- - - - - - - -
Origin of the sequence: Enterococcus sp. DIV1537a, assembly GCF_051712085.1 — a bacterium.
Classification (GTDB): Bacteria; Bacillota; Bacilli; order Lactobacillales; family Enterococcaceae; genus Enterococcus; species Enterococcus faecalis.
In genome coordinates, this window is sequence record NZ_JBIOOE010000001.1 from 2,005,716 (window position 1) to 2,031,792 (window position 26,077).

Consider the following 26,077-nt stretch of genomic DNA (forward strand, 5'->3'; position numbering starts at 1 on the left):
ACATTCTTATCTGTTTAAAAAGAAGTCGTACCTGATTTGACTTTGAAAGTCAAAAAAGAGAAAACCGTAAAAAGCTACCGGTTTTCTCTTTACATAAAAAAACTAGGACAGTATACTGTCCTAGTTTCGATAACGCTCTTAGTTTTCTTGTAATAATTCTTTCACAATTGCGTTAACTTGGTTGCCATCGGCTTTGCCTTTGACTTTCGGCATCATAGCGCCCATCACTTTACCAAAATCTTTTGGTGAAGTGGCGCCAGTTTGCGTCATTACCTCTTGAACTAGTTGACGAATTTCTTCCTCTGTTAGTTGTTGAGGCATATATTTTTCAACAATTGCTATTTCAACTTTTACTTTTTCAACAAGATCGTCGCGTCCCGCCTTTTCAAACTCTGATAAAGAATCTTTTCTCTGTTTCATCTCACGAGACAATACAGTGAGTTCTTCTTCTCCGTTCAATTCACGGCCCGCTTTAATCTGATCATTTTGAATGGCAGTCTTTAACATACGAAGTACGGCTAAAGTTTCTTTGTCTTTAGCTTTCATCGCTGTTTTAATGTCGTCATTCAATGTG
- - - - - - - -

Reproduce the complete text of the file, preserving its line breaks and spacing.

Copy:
Origin of the sequence: Enterococcus sp. DIV1537a, assembly GCF_051712085.1 — a bacterium.
Classification (GTDB): Bacteria; Bacillota; Bacilli; order Lactobacillales; family Enterococcaceae; genus Enterococcus; species Enterococcus faecalis.
In genome coordinates, this window is sequence record NZ_JBIOOE010000001.1 from 2,005,716 (window position 1) to 2,031,792 (window position 26,077).

Consider the following 26,077-nt stretch of genomic DNA (forward strand, 5'->3'; position numbering starts at 1 on the left):
ACATTCTTATCTGTTTAAAAAGAAGTCGTACCTGATTTGACTTTGAAAGTCAAAAAAGAGAAAACCGTAAAAAGCTACCGGTTTTCTCTTTACATAAAAAAACTAGGACAGTATACTGTCCTAGTTTCGATAACGCTCTTAGTTTTCTTGTAATAATTCTTTCACAATTGCGTTAACTTGGTTGCCATCGGCTTTGCCTTTGACTTTCGGCATCATAGCGCCCATCACTTTACCAAAATCTTTTGGTGAAGTGGCGCCAGTTTGCGTCATTACCTCTTGAACTAGTTGACGAATTTCTTCCTCTGTTAGTTGTTGAGGCATATATTTTTCAACAATTGCTATTTCAACTTTTACTTTTTCAACAAGATCGTCGCGTCCCGCCTTTTCAAACTCTGATAAAGAATCTTTTCTCTGTTTCATCTCACGAGACAATACAGTGAGTTCTTCTTCTCCGTTCAATTCACGGCCCGCTTTAATCTGATCATTTTGAATGGCAGTCTTTAACATACGAAGTACGGCTAAAGTTTCTTTGTCTTTAGCTTTCATCGCTGTTTTAATGTCGTCATTCAATGTG